Hertz Chumash p. 875 “their silver and their gold. Of the Israelites (Luzzatto, Malbim). They will ‘pull up their stakes’ in the Diaspora, and will return with all that they have in the land of their father. It is quite needless to make ‘their silver and their gold’ refer to the nations. This only gives some non-Jewsih commentators an opportunity to denounce the imaginary exploitation contemplated by the author of those chapters, whom they call Trito-Isaiah, and his alleged appeal to covetousness and pride of race.”
    Pure blood libel, canard, lie, that Jews covet the gold and silver among the nations.

  7. Torah thought on this week’s parsha אתם נצבים
    “to enter into the covenant of the Lord your God, with its sanctions ובאלתו which the Lord your God is concluding with you כרת עמך this day; that He may establish you this day as His people לו לעם, and be your God והוא יהיה לך לאלקים, as He spoke to you and as He swore to your fathers, Abraham, Isaac, and Jacob. I make this covenant, with its sanctions, not with you alone, but both with those standing here with us this day before the Lord our God and with those who are not with us here this day.” (Deuteronomy 29:11-14).
    Hertz Chumash p. 878: “The Covenant is one which must be held to bind not only the living who are present that day, but their distant posterity as well.”
    דברים כ"ט י"ב
    לְמַעַן הָקִים אֹתְךָ הַיּוֹם לוֹ לְעָם וְהוּא יִהְיֶה לְּךָ לֵאלֹקִים כַּאֲשֶׁר דִּבֶּר לָךְ וְכַאֲשֶׁר נִשְׁבַּע לַאֲבֹתֶיךָ לְאַבְרָהָם לְיִצְחָק וּלְיַעֲקֹב:
    למען הקים אותך היום לו לעם - כל כך הוא נכנס לטרוח למען קיים אותך לפניו לעם: והוא יהיה לך לאלקים - לפי שדבר לך ונשבע לאבותיך שלא להחליף את זרעם באומה אחרת, לכך הוא אוסר אתכם בשבועות הללו, שלא תקניטוהו אחר שהוא אינו יכול להבדל מכם.
    Shevuoth 39a
    “A false oath can destroy. If he says, I shall not swear [as a result of the judges homily on the seriousness of a false oath], he is dismissed immediately [from the court, and not given the opportunity to change his mind; and he must pay the claim]. But if he said, I shall swear, those who are standing there say to each other, “And he spoke unto the congregation, saying: Depart, I pray you, from the tents of these wicked men, and touch nothing of theirs, lest ye be swept away in all their sins.” (Numbers 16:26). And when they adjure him, they say to him: Know that we do not adjure you according to your own mind, but according to the mind of the Omnipresent, and the mind of the Beth din ; for thus we find in the case of Moses our teacher: When he adjured Israel [to keep the commandments.], he said to them: Know that not according to your own minds do I adjure you, but according to the mind of the Omnipresent, and my mind; as it is said: Neither with you only [do I make this covenant and this oath] [Deut. XXIX, 13; i.e., not in accordance with your own minds.].”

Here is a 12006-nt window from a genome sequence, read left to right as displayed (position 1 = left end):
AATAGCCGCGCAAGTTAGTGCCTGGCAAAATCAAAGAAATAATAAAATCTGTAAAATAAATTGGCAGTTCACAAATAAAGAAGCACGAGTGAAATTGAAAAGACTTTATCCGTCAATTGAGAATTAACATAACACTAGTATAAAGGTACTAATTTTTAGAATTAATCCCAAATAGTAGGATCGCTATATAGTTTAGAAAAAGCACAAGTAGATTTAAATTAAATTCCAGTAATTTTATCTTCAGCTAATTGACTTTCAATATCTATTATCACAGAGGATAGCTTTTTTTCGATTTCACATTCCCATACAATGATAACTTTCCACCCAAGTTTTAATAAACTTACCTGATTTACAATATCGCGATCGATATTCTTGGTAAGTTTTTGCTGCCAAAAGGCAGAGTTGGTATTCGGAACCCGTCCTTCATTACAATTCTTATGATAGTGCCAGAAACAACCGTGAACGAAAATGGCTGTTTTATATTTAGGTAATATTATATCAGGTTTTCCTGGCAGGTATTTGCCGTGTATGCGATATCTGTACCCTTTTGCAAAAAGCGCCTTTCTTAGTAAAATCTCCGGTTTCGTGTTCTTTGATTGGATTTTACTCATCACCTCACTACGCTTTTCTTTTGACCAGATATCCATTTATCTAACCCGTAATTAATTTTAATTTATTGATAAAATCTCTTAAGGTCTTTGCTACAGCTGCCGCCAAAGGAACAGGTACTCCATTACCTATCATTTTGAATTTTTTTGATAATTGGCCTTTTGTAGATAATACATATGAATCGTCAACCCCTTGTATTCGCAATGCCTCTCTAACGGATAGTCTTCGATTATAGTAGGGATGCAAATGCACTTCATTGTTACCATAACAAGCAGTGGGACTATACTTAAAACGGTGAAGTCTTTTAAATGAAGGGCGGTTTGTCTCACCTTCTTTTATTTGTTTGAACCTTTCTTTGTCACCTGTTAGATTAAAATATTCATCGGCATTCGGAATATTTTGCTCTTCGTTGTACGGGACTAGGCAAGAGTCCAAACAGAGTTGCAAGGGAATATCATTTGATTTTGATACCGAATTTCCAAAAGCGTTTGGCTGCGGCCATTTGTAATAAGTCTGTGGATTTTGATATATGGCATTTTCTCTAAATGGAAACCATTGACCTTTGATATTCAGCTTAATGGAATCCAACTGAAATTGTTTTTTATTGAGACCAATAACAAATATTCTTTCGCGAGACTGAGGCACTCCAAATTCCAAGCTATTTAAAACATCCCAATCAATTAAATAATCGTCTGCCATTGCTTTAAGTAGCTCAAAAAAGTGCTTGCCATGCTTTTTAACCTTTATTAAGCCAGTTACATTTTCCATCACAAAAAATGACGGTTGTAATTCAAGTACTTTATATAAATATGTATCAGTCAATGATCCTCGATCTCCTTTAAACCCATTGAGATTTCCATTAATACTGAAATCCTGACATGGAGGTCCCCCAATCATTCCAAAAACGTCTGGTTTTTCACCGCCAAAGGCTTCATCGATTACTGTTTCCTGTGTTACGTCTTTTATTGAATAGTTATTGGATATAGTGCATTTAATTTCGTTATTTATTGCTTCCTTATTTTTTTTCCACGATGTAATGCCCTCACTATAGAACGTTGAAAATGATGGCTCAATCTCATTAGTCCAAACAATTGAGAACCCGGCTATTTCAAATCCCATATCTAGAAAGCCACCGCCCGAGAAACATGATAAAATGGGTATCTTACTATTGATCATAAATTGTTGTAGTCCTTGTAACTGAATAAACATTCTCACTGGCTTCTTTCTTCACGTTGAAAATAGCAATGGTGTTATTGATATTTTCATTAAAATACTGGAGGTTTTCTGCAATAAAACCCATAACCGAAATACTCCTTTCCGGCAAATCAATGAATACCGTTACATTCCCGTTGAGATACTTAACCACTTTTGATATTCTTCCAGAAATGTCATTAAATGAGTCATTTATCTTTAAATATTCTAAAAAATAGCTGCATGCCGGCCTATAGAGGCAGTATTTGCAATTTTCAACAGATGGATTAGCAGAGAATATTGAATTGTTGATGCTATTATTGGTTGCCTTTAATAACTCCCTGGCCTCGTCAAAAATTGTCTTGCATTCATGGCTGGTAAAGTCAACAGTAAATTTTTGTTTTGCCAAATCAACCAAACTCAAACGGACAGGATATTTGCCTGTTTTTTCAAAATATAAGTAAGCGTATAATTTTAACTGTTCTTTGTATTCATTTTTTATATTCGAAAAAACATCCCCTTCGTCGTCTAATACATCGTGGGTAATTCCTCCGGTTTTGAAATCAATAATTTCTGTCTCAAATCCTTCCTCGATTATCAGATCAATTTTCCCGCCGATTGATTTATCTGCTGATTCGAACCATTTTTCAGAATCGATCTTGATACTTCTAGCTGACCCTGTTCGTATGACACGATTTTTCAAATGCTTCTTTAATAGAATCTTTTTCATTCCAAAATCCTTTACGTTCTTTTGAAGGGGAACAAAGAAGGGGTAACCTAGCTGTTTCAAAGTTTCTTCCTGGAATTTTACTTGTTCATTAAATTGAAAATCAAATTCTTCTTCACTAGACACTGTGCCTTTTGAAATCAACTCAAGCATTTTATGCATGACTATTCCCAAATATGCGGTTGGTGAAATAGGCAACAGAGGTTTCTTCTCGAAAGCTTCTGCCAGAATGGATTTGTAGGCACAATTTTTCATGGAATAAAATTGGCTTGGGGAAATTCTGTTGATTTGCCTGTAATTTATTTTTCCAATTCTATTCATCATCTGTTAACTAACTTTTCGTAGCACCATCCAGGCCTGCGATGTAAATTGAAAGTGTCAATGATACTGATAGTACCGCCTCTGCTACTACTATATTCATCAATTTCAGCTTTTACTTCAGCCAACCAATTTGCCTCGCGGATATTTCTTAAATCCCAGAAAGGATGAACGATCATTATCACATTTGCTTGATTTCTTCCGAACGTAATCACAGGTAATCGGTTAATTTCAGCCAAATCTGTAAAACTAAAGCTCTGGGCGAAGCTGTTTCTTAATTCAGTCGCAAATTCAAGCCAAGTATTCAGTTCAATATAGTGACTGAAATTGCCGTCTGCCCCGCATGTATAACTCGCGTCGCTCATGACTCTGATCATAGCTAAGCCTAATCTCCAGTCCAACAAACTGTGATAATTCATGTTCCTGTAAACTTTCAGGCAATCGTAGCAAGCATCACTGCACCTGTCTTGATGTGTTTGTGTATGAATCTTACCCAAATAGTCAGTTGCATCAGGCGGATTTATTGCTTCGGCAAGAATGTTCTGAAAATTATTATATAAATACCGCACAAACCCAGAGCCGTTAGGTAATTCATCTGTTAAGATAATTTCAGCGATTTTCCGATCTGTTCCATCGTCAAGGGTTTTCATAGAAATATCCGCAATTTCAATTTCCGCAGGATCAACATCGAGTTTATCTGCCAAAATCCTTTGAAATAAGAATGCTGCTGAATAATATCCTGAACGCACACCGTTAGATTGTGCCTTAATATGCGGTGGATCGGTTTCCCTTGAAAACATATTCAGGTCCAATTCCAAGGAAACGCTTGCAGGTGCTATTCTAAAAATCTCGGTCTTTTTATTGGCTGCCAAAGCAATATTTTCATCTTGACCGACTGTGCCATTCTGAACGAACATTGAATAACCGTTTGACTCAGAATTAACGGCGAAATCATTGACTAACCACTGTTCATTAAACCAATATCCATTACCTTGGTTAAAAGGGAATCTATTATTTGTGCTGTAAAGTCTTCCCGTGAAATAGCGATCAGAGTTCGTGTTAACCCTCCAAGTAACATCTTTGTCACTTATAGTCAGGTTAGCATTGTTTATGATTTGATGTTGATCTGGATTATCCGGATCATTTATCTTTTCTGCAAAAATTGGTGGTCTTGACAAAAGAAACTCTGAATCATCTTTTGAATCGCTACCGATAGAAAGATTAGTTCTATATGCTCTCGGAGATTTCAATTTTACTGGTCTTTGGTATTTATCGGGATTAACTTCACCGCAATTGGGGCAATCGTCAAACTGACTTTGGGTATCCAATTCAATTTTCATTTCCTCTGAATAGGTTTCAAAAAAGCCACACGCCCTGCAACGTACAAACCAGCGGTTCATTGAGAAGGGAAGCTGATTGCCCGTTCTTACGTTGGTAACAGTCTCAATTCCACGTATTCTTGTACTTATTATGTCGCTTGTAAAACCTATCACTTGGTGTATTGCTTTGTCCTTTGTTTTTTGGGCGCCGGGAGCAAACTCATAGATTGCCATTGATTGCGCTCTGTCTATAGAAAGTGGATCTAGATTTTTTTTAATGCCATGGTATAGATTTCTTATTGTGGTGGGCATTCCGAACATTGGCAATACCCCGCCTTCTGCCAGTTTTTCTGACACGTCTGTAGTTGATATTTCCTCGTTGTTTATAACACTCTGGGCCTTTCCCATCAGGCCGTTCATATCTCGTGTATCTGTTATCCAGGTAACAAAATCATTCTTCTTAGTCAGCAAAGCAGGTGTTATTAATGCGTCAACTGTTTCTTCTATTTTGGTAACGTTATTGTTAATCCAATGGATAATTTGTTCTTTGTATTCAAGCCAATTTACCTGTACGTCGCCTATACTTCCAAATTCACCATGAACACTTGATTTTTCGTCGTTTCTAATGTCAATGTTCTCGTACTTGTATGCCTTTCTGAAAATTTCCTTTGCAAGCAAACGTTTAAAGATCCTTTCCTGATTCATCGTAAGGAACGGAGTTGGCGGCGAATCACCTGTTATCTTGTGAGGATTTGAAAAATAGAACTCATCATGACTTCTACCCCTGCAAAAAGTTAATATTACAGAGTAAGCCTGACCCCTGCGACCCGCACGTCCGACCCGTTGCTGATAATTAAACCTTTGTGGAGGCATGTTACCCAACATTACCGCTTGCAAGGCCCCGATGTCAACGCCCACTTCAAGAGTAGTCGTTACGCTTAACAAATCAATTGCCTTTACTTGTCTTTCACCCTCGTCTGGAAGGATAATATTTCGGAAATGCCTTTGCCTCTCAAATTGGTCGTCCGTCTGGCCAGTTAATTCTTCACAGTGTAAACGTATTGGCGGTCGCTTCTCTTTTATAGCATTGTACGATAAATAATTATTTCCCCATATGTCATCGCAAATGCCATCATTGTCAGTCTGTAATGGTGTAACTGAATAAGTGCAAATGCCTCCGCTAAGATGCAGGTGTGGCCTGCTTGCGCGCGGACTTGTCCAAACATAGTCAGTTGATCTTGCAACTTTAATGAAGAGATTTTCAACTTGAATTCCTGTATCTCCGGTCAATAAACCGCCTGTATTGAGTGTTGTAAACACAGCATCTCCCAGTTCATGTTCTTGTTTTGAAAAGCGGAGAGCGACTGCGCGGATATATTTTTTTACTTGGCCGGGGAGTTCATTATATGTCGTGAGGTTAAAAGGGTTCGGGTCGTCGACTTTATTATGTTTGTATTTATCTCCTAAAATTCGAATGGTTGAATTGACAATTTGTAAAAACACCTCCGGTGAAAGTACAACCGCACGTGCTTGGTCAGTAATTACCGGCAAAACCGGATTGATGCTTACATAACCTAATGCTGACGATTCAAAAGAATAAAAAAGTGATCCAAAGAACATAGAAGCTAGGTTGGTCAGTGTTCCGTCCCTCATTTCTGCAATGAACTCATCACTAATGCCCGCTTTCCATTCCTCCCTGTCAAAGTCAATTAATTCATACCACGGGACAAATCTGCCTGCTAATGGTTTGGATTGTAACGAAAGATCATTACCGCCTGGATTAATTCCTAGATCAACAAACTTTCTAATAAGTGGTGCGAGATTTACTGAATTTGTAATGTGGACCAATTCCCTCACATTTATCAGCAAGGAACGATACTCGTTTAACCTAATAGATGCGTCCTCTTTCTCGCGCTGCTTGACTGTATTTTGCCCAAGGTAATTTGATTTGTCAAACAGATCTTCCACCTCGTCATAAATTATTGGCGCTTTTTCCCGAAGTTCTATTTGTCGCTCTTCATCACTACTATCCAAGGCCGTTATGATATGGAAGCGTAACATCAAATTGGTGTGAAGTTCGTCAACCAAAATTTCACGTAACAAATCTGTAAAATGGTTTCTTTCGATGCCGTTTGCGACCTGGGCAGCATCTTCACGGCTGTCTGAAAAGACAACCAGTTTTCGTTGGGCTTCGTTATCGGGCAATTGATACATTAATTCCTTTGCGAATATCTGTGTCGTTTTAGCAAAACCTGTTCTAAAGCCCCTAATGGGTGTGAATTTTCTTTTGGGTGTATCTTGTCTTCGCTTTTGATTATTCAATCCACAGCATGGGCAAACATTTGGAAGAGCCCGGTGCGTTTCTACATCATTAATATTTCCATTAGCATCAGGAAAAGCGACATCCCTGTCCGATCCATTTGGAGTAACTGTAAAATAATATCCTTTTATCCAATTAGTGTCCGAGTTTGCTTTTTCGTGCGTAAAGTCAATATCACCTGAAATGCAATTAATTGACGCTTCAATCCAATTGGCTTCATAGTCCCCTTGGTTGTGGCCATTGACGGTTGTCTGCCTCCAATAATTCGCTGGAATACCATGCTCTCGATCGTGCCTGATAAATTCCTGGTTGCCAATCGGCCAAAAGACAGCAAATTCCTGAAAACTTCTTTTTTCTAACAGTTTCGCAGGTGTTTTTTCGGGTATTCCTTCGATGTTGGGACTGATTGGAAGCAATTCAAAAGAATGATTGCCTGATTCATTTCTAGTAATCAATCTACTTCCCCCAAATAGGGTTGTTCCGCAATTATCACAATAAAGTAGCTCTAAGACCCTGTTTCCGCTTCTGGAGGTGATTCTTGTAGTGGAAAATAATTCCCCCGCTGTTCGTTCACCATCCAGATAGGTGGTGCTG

The whole people were standing in a ceremony of utmost seriousness---to make a covenant with God sealed by an oath. Moses feared fakers would verbally promise to keep His commandments and follow His Torah; but planned on tricks in their minds, as in Shevu’oth 29a:
    “Come and hear! And so we find that when Moses adjured the Israelites, he said to them: Know that I do not adjure you according to your own minds, but according to the mind of the Omnipresent and according to my mind [Deut. XXIX, 13: Neither with you only do I make this covenant and this oath, i.e., neither with you only, not as you yourselves think (with possible reservations in your minds) do I impose this oath of allegiance upon you]. Now, why [should he say this]? Let him say to them: Fulfil what God has decreed. Is it not then because they might bring to their minds an idol [i.e., they might in their own minds interpret the word God by idol; hence, an oath is in accordance with the mind of the utterer; and therefore Moses had to warn them]? No! But because an idol is also called god [an oath is in accordance with the mouth (i.e., actual words uttered); and god may actually imply idol], for it is written: gods of silver, or gods of gold, [ye shall not make unto you] [Ex. XX, 20].”

    My theory. Moses was dramatic and passionate against such fakers, e.g. “lest there should be among you man, or woman, or family, or tribe, whose heart turneth away this day from the Lord our God, to go to serve the gods of those nations; lest there should be among you a root that beareth gall and wormwood;” (Deuteronomy 29:17).

    What about fakers today that say words one way but have thoughts entirely different? Moses fought those that said in words they would follow God's commandments but had thoughts to follow some idol.